That’s right we’re talking about grapes! Over the next few weeks we will discuss the many fermented faces of grapes and the integral parts they play in many a famous and sometimes not so famous beverage.
There are over 10,000 different wine grape varietals in the world. As hinted to above, grapes’ role in getting us buzzed transcends their use in wine making and in fact for some spirits/adult beverages, wine is only the beginning.
The Early and the Late: Champagne and Tokaji Azsu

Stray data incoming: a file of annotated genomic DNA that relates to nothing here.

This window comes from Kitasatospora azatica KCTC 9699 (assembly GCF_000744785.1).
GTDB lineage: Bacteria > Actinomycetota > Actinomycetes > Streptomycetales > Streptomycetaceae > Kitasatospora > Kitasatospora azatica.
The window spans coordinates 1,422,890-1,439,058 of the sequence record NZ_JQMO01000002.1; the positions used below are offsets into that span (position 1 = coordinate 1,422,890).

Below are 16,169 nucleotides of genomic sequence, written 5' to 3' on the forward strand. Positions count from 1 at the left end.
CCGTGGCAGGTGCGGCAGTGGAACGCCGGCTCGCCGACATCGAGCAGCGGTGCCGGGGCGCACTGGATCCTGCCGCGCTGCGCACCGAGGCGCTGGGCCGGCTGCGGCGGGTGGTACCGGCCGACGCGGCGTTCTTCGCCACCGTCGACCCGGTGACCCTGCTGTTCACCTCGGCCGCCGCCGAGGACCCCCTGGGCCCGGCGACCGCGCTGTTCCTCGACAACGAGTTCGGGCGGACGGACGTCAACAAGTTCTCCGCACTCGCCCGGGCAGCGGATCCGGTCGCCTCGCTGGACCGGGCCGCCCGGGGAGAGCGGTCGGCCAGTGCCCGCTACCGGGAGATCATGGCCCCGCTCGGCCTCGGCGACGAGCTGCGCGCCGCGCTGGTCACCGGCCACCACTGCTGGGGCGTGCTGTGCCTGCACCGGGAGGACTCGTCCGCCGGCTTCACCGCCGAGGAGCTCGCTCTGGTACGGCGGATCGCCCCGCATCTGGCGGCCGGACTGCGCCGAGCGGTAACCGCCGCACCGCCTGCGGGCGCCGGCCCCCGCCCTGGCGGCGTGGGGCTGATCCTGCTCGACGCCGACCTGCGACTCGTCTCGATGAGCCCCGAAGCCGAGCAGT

Grape meet human, human meet grape. Fast forward a few thousand years and you’ve got one of man’s best friends. Wherever we went we made sure we were never too far from one another, mostly because wherever we went we were sure to bring vines with us. Rudimentary fermentation practices led us out of the dark ages and into a period when the first carbonated wines were stumbled upon by monks who just so happened to have a hard time making still wine. Falling in love with the idea of sparkling wine they continued to perfect it. Thus solidifying the style as desirable. Very, very desirable. Champagne itself is a region in the north of France famous for it’s bubbles. Sparkling wines made in this region, using only the traditional method (Method du Champenoise), as well as any of the three grapes allowed for Champagne, are the only wines that can be called true Champagne. The region has very chalky soil and is significantly cooler. Grapes destined for Champagne are picked intentionally early meaning a high acidity and a low sugar content, given that they haven’t had enough time to fully ripen. Without an early harvest the wine’s acidity would dwindle over time and be over come by the inherent bubbles leading to an unbalanced wine. The Low sugar content however is either left as is or in most cases adjusted by adding a Dosage (a combination of wine and sugar) which allows for different sweetness levels of the, more often than not, rather dry Champagne. The traditional flavor profile of Champagne can vary dramatically but you can expect citrus, green apple, cream, biscuit and almond. Here at vomFASS at our location in Mall of America, we carry several gorgeous Champagne options. On the zestier end we carry, “Marie-Hanze Eaux Belle Brut.” Bright, fresh and tart, this is on the less yeasty side and definitely mouth watering. “Noel Bazin Blanc de Blanc” retains the citrus and lively fruit but we pick up that warmer autolytic, brioche quality that I personally live for. Rounding out our lineup is “Jacquesson Brut Cuvee 736.” Utilizing all three traditional grapes, (Pinot Noir, Pinot Munier and Chardonnay) this Champagne is beautifully rich with a heavenly mousse and flavors like buttered toast, elder flower and ripe red apples. Lastly if you’re the type of person who enjoys the saltier treats in life, be sure to pair your popcorn or french fries (seasoned of course with Viola’s Seasoning Salt for French Fries, available at vomFASS Twin Cities) with a bottle of Champagne. I know it sounds weird but trust me, they are BEST friends.